without flash (above)
with flash (above)

#3) Make those colors pop
If you’ve ever scene a color wheel, you begin to understand the relationship of various hues and why they may or may not pop off an image. Red is close to being the opposite of green, yellow is the opposite of blue, and orange sits somewhere between – closer to cyan. If you are able to find subject matter to emphasize these differences, you can produce a fall image where the color jumps off the screen – it’s why a red tree among a row of evergreens, or a mix of fall colored-leaves lying in a puddle with the reflection of the blue sky has so much impact.
#4) Use the weather and the season to your advantage
When the season changes, so does the weather, and consequently the environment as well. As leaves fall from trees, they begin to thin out and new views emerge, nonexistent when the tree was full during summer months. New scenery opening up like this can create window-light framing for backgrounds. If the wrong weather rolls in covering a blue sky, consider shooting scenes that don’t include it. Snow-fed rivers once raging during spring and early summer months have less water passing through them, allowing you to capture still water moments or crisp reflections. When working with translucent subjects like leaves, consider backlighting them in order for the light to shine through – this brings out those wonderful tones and intricate shapes and details.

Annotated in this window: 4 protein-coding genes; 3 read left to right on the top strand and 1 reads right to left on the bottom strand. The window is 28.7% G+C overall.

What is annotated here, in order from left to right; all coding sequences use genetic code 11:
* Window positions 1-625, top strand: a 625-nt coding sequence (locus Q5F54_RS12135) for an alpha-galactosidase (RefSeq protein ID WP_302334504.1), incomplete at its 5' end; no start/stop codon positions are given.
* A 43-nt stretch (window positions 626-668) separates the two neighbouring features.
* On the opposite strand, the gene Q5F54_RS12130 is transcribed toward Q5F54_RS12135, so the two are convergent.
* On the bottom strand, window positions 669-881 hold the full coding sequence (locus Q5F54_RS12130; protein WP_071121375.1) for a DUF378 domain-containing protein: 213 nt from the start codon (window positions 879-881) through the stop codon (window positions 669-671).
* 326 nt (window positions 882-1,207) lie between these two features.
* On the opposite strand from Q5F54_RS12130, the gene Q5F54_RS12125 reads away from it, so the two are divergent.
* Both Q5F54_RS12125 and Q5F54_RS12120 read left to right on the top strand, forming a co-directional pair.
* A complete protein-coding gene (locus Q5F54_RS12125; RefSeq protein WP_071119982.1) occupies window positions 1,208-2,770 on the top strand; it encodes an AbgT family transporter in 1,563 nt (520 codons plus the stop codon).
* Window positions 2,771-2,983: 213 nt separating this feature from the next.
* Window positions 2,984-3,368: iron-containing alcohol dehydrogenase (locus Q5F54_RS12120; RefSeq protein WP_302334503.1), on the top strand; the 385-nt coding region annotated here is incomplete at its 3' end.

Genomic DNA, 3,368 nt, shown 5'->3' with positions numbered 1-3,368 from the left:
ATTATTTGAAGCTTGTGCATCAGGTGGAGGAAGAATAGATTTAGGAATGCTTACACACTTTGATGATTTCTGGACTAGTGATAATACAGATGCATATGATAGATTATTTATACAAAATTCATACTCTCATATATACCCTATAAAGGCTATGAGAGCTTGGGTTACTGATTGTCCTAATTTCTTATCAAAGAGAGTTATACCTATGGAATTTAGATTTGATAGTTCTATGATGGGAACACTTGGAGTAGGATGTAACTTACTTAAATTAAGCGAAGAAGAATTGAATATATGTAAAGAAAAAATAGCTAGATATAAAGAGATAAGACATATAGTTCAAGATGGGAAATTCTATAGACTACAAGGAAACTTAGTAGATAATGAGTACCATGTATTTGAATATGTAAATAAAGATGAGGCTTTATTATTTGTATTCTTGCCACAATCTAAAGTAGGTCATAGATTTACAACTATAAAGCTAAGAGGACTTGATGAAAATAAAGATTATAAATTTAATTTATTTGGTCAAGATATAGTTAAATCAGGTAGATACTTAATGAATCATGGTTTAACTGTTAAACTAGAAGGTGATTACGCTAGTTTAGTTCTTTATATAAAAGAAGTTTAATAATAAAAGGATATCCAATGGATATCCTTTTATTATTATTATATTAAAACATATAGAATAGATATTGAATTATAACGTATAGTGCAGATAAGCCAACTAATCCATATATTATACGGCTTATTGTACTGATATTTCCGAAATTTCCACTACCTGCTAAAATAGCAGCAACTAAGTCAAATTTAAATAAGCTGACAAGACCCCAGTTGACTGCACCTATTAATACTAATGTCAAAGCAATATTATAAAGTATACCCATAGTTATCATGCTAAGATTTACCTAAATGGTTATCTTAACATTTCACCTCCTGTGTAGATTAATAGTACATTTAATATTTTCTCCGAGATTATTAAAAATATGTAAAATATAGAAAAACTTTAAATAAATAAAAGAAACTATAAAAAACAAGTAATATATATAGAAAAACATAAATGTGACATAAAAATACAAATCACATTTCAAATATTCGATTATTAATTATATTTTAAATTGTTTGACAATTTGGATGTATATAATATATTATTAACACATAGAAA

But the best tip I could give is to simply make the effort to get out there with your camera – the beauty of nature is powerful, and the changing of a season is magical.

PLEASE NOTE:
My new book, The Complete Guide to Nature Photography, comes out in less than two months (December 6th)- I received an advance copy last week and it looks amazing. Pre-orders are available online at a number of stores including Amazon: http://www.amazon.com/Complete-Guide-Nature-Photography-Professional/dp/0817400109